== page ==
At some stage in your life it is likely that your dentist will inform you that you have a cavity and consequently need a filling. This is a standard dental procedure and generally an uncomplicated one.

What are Cavities?

Cavities are permanently damaged areas in your teeth that, over time, turn into holes. Cavities can be caused by a number of different factors including bacteria in your mouth, frequent consumption of sugary snacks or drinks and poor oral hygiene habits. All of these factors can result in tooth decay, which causes cavities. If left untreated, cavities can increase in size and can result in toothaches, infection and even tooth loss.

Symptoms of Cavities

  • Toothache
  • Tooth sensitivity
  • Pain when you bite down
  • Brown or dark stains on the surface of your tooth
  • Visible holes or indentations in your tooth
  • Dental Examination

It is important to see your dentist if you experience any of the above symptoms. Your dentist will also check for cavities as part of your routine dental examination. This involves:

  • Asking about tooth pain and sensitivity
  • Examining your teeth
  • Probing your teeth with dental instruments to discover any soft areas which might indicate a cavity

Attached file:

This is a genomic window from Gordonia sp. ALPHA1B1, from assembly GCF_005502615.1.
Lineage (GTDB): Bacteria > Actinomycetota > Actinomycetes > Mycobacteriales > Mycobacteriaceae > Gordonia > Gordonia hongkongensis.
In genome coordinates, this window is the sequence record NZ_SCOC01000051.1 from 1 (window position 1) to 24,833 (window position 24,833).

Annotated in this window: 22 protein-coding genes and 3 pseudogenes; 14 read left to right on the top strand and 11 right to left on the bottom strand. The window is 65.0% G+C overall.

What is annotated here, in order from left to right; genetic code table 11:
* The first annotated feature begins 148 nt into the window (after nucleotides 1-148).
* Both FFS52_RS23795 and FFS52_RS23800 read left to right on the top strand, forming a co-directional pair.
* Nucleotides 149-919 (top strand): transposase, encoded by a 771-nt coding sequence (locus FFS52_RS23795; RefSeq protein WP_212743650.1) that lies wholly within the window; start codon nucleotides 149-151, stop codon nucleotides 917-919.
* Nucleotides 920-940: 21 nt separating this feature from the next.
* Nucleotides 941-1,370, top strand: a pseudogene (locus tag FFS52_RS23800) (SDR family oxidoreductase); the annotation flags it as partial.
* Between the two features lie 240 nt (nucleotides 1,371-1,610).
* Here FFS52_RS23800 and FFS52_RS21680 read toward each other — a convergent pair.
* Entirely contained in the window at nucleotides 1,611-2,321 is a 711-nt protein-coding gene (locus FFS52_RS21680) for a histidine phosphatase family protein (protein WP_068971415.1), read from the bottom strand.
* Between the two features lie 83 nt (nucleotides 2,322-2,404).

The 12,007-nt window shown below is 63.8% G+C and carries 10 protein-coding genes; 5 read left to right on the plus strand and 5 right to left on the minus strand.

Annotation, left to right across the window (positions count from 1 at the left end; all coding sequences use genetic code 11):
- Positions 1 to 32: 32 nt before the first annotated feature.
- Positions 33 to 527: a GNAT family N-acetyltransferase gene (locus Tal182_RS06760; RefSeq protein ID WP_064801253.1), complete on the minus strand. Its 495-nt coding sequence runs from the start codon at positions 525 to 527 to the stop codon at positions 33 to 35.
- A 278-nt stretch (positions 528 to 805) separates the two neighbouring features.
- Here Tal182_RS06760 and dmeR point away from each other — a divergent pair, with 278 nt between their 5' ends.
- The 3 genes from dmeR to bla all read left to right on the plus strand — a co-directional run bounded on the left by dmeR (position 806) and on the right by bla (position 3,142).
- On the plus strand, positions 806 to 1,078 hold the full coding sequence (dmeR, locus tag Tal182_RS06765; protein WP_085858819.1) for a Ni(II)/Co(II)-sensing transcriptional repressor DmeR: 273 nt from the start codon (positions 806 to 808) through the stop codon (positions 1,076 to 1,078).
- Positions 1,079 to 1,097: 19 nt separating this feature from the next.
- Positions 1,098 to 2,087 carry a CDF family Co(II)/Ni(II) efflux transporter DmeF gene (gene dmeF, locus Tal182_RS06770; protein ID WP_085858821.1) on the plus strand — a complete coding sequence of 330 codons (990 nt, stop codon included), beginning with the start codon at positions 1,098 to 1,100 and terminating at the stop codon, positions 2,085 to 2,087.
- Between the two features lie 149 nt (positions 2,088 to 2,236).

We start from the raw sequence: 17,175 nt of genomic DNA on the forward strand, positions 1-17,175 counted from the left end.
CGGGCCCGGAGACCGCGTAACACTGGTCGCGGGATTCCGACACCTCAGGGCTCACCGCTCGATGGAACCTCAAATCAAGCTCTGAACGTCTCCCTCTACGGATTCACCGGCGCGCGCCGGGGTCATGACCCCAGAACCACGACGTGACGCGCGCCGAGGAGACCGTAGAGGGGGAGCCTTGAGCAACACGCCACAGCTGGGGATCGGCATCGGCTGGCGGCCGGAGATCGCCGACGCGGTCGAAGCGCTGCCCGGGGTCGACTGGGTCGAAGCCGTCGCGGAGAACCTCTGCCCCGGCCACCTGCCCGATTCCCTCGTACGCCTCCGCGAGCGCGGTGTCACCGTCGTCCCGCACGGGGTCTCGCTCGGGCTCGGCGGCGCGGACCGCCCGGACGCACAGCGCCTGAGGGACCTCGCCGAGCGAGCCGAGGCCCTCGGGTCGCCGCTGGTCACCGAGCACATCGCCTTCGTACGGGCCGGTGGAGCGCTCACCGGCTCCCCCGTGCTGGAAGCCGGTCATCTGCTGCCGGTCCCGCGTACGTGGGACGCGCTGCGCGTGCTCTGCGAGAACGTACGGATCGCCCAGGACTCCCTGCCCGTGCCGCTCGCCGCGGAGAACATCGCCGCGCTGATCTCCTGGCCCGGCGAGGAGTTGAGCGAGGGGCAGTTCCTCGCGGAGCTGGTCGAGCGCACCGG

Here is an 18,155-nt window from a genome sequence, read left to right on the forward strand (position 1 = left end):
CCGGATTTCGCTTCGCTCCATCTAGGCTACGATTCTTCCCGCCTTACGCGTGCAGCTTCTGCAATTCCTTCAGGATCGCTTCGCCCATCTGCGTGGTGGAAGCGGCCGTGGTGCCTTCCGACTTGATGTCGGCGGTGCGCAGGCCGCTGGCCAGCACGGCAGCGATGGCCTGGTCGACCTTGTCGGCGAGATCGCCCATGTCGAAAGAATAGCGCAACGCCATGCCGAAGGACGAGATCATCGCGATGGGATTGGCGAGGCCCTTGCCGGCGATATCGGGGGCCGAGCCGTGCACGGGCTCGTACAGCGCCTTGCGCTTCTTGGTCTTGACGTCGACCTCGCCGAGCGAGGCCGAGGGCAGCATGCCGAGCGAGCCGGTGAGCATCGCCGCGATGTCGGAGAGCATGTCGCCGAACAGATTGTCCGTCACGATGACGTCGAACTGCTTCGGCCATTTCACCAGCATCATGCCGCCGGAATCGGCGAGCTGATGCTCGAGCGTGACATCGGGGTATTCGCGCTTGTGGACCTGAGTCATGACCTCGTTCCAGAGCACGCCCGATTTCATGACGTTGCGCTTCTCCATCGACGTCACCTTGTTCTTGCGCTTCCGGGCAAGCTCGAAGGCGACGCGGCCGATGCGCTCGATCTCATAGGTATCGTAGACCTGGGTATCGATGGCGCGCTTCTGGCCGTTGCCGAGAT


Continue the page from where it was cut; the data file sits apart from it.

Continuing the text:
• Analysing a dental x-ray which will show the extent of the cavity
  • Treatment

Depending on the severity of the decay, a cavity can be treated in the following ways:

Fluoride treatment (remineralization): used in the early stages of tooth decay, fluoride can help the affected tooth restore itself without further intervention. The teeth are coated with either a gel varnish, foam or liquid solution that acts to strengthen the tooth’s enamel. Your dentist may apply the fluoride treatment directly onto the teeth or may place it in a device that fits over your teeth. The treatment only lasts a few minutes.

Filling: When the tooth decay is more advanced and the damage permanent, a filling is required. Your dentist will anaesthetise the area before using a dental drill to remove the cavity and associated tooth decay. The tooth is then filled with a tooth-coloured resin, porcelain or silver amalgam material.

Crown: When the tooth decay is particularly developed, a crown may need to be fitted. After anaesthetising the area, the dentist will remove all of the decay and will take a mould of your tooth. This mould is then used to create a crown, which is a covering that fits snugly over your tooth. This treatment is only necessary if the tooth decay is very extensive.

Root canal: This is the most drastic treatment for cavities that are so extensive that they have spread deep into the root of your tooth or when the inside of your tooth dies. After administering anaesthetic, the dentist will make an incision in the top of the tooth and will insert an implement that will reach all the way into the root. This implement is used to remove all of the decay from inside the tooth and in the root. The tooth will then be sealed with a rubber-like substance to prevent further decay.